TikTok's parent company ByteDance moves back into Hong Kong market
The company had pulled its Hong Kong operations after China imposed new security law
The value of TikTok’s parent company, ByteDance, is reportedly under increasing pressure as it nears the forced sale or ban of its most valuable asset in the U.S. — and is therefore exploring its options to reenter the market in Hong Kong.
Though TikTok only accounts for about 15 percent of ByteDance’s projected revenue in 2020, the app experienced exponential growth globally as people were forced indoors amid the coronavirus pandemic.
Its impending ban in the U.S. happens as the company just recently begun to monetize its huge base, according to Tech Crunch.
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Seeking to expand into other profit channels, ByteDance, which is based in Beijing, has taken steps to move into the online stock brokerage and wealth management business in Hong Kong, Reuters reported.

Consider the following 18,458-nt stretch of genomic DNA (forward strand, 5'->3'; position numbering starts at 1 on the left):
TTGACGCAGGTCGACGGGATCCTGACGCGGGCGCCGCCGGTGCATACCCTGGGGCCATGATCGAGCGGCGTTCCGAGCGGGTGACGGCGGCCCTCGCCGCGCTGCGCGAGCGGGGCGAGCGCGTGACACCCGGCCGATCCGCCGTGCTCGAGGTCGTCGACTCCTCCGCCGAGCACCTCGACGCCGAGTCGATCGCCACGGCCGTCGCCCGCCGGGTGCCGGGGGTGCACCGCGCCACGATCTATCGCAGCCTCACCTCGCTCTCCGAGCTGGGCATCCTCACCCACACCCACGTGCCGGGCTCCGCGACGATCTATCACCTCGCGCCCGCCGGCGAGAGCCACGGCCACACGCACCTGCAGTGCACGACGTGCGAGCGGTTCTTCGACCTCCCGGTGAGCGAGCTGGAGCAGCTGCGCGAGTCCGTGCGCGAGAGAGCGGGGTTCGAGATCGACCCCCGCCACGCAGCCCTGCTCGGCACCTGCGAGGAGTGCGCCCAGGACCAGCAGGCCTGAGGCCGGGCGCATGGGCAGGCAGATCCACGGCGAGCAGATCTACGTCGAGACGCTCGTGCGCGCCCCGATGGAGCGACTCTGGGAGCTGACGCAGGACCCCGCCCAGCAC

This new venture comes just weeks after the company pulled its TikTok operations out of Hong Kong in response to China imposing a new national security law on the semi-autonomous city.
ByteDance was recently granted a license to operate Songshu Zhengquan, which translates to Squirrel Securities, in Hong Kong. Though a launch date is uncertain and only one employee is assigned to the project, the app would provide “computerized financial information services, stock trading, brokerage services, and stock exchange quotations.”
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President Trump issued two executive orders Friday banning dealing with the Chinese owners of consumer apps TikTok and WeChat effective in 45 days, citing national security and economic threats.
It remains unclear if talks with Microsoft will result in a deal, as one unnamed source told the South China Morning Post that the price offered to purchase TikTok before an imminent ban would be like “robbing the owner when his house is on fire.” Its more recent suitor, Twitter, “just doesn’t have enough money.”